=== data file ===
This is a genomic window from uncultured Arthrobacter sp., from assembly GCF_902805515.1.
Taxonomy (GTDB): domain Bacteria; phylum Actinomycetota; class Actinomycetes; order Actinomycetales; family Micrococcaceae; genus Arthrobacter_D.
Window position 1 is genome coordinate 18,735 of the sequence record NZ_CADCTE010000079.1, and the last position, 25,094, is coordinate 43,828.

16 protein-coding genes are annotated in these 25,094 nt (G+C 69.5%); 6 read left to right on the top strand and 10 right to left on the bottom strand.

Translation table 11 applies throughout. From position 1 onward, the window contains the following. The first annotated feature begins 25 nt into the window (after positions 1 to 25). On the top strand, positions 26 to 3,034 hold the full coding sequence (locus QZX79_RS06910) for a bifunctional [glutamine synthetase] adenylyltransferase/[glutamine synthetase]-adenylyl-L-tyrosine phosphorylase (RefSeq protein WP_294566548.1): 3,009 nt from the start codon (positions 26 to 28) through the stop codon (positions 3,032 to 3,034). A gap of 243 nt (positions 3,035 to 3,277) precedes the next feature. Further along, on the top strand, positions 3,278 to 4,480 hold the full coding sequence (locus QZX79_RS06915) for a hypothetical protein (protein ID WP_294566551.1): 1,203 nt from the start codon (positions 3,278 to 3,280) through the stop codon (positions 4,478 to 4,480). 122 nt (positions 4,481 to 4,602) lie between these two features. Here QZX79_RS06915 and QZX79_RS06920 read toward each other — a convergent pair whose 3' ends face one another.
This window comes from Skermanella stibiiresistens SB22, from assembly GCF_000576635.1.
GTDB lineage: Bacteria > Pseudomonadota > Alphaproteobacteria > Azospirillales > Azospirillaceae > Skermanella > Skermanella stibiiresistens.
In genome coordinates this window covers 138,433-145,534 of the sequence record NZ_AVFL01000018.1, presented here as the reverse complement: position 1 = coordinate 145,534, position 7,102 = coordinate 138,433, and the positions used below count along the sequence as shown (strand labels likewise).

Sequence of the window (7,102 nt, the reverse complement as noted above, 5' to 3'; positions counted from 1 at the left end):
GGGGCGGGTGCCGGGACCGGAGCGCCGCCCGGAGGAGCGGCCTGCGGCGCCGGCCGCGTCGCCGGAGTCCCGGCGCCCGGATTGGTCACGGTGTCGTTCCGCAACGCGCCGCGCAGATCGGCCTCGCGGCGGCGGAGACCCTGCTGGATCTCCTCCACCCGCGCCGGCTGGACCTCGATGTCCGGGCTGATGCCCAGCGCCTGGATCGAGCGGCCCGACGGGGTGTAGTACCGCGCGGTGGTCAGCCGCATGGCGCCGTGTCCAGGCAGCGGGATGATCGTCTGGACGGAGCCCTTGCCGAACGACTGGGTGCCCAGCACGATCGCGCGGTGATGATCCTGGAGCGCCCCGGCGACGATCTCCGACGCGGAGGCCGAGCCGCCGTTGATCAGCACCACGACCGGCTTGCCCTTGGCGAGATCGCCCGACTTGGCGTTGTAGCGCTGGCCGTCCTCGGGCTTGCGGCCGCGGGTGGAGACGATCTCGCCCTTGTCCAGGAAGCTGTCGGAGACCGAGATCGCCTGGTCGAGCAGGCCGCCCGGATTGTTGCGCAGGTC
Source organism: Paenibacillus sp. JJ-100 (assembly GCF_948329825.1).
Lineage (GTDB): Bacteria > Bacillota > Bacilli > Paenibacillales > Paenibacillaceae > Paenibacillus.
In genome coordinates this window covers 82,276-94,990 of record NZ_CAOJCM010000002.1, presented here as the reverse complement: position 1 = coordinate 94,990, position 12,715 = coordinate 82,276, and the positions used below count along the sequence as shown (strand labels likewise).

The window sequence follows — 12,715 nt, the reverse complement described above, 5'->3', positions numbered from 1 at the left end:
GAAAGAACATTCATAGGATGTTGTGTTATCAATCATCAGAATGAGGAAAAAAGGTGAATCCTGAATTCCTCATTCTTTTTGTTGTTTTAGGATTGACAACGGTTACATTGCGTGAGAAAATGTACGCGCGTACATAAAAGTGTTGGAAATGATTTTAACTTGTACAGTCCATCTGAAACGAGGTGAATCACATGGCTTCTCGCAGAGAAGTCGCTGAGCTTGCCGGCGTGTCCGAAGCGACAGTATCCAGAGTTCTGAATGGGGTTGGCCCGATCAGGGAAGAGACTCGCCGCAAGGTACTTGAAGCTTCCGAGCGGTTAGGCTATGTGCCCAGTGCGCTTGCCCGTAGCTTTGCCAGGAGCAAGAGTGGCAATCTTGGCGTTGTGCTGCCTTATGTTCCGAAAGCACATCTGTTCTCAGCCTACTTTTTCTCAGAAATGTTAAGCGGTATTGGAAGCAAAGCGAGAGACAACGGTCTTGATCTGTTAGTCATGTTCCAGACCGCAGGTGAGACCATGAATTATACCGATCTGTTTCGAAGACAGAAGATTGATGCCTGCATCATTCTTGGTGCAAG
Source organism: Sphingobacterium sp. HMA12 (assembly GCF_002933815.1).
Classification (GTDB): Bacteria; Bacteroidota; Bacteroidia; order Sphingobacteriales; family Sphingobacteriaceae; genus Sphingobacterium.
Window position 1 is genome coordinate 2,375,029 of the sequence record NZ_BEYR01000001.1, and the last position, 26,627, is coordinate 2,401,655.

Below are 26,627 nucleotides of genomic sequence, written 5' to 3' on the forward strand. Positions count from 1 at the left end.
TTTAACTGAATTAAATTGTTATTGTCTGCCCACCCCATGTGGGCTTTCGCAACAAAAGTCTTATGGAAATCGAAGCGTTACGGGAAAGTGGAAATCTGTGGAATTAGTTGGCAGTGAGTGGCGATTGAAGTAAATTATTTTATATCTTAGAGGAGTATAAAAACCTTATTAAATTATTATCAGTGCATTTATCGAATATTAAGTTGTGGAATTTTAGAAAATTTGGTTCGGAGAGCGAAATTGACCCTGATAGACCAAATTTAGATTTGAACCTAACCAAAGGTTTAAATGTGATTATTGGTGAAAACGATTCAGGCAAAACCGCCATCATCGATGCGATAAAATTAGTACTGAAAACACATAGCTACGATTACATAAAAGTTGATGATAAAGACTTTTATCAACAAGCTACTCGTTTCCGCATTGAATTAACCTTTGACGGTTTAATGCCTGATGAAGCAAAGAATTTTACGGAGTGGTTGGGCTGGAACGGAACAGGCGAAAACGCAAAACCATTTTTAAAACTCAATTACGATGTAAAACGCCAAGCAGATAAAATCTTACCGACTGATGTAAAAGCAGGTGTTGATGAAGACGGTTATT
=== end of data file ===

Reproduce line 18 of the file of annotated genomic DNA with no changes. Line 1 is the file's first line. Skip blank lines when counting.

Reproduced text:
Window position 1 is genome coordinate 2,375,029 of the sequence record NZ_BEYR01000001.1, and the last position, 26,627, is coordinate 2,401,655.